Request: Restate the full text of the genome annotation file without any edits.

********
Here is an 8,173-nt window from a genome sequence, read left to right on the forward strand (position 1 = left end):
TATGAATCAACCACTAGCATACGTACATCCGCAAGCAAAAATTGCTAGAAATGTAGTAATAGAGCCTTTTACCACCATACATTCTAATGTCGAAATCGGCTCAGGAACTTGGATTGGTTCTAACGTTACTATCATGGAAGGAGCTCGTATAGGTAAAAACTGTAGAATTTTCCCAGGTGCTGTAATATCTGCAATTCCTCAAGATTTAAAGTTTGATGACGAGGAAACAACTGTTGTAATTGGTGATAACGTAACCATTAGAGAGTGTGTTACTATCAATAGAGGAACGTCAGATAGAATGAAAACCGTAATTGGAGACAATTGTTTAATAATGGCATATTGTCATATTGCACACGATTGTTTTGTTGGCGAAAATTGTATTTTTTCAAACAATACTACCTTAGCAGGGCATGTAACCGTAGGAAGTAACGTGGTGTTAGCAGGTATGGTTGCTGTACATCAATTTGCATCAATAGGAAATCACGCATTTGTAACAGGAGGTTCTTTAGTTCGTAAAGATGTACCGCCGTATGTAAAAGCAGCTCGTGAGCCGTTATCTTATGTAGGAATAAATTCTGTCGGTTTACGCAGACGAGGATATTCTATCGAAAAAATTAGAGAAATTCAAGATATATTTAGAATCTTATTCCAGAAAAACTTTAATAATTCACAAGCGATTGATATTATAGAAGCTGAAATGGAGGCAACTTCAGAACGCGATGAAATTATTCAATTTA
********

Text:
Here is an 8,173-nt window from a genome sequence, read left to right on the forward strand (position 1 = left end):
TATGAATCAACCACTAGCATACGTACATCCGCAAGCAAAAATTGCTAGAAATGTAGTAATAGAGCCTTTTACCACCATACATTCTAATGTCGAAATCGGCTCAGGAACTTGGATTGGTTCTAACGTTACTATCATGGAAGGAGCTCGTATAGGTAAAAACTGTAGAATTTTCCCAGGTGCTGTAATATCTGCAATTCCTCAAGATTTAAAGTTTGATGACGAGGAAACAACTGTTGTAATTGGTGATAACGTAACCATTAGAGAGTGTGTTACTATCAATAGAGGAACGTCAGATAGAATGAAAACCGTAATTGGAGACAATTGTTTAATAATGGCATATTGTCATATTGCACACGATTGTTTTGTTGGCGAAAATTGTATTTTTTCAAACAATACTACCTTAGCAGGGCATGTAACCGTAGGAAGTAACGTGGTGTTAGCAGGTATGGTTGCTGTACATCAATTTGCATCAATAGGAAATCACGCATTTGTAACAGGAGGTTCTTTAGTTCGTAAAGATGTACCGCCGTATGTAAAAGCAGCTCGTGAGCCGTTATCTTATGTAGGAATAAATTCTGTCGGTTTACGCAGACGAGGATATTCTATCGAAAAAATTAGAGAAATTCAAGATATATTTAGAATCTTATTCCAGAAAAACTTTAATAATTCACAAGCGATTGATATTATAGAAGCTGAAATGGAGGCAACTTCAGAACGCGATGAAATTATTCAATTTA